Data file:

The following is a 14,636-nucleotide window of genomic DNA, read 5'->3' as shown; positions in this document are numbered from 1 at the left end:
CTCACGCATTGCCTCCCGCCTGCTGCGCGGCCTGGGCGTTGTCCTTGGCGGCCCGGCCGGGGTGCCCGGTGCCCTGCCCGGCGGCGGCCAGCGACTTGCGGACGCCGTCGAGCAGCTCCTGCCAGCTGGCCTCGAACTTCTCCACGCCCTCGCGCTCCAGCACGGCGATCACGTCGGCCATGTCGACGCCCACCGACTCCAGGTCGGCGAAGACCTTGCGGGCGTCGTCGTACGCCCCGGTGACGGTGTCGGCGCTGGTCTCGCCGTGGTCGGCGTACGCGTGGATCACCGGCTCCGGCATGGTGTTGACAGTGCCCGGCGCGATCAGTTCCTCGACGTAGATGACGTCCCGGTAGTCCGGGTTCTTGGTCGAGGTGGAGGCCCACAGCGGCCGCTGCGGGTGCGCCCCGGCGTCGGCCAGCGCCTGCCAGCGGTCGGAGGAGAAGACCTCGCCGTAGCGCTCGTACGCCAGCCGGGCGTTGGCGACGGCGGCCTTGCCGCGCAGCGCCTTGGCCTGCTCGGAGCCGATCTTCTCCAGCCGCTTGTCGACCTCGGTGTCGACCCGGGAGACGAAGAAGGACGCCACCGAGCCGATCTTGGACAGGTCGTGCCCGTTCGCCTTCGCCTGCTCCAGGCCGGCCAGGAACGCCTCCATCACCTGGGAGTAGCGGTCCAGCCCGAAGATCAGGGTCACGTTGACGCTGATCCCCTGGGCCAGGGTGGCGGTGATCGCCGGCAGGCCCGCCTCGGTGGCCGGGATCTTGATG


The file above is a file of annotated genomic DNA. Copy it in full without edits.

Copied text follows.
The following is a 14,636-nucleotide window of genomic DNA, read 5'->3' as shown; positions in this document are numbered from 1 at the left end:
CTCACGCATTGCCTCCCGCCTGCTGCGCGGCCTGGGCGTTGTCCTTGGCGGCCCGGCCGGGGTGCCCGGTGCCCTGCCCGGCGGCGGCCAGCGACTTGCGGACGCCGTCGAGCAGCTCCTGCCAGCTGGCCTCGAACTTCTCCACGCCCTCGCGCTCCAGCACGGCGATCACGTCGGCCATGTCGACGCCCACCGACTCCAGGTCGGCGAAGACCTTGCGGGCGTCGTCGTACGCCCCGGTGACGGTGTCGGCGCTGGTCTCGCCGTGGTCGGCGTACGCGTGGATCACCGGCTCCGGCATGGTGTTGACAGTGCCCGGCGCGATCAGTTCCTCGACGTAGATGACGTCCCGGTAGTCCGGGTTCTTGGTCGAGGTGGAGGCCCACAGCGGCCGCTGCGGGTGCGCCCCGGCGTCGGCCAGCGCCTGCCAGCGGTCGGAGGAGAAGACCTCGCCGTAGCGCTCGTACGCCAGCCGGGCGTTGGCGACGGCGGCCTTGCCGCGCAGCGCCTTGGCCTGCTCGGAGCCGATCTTCTCCAGCCGCTTGTCGACCTCGGTGTCGACCCGGGAGACGAAGAAGGACGCCACCGAGCCGATCTTGGACAGGTCGTGCCCGTTCGCCTTCGCCTGCTCCAGGCCGGCCAGGAACGCCTCCATCACCTGGGAGTAGCGGTCCAGCCCGAAGATCAGGGTCACGTTGACGCTGATCCCCTGGGCCAGGGTGGCGGTGATCGCCGGCAGGCCCGCCTCGGTGGCCGGGATCTTGATG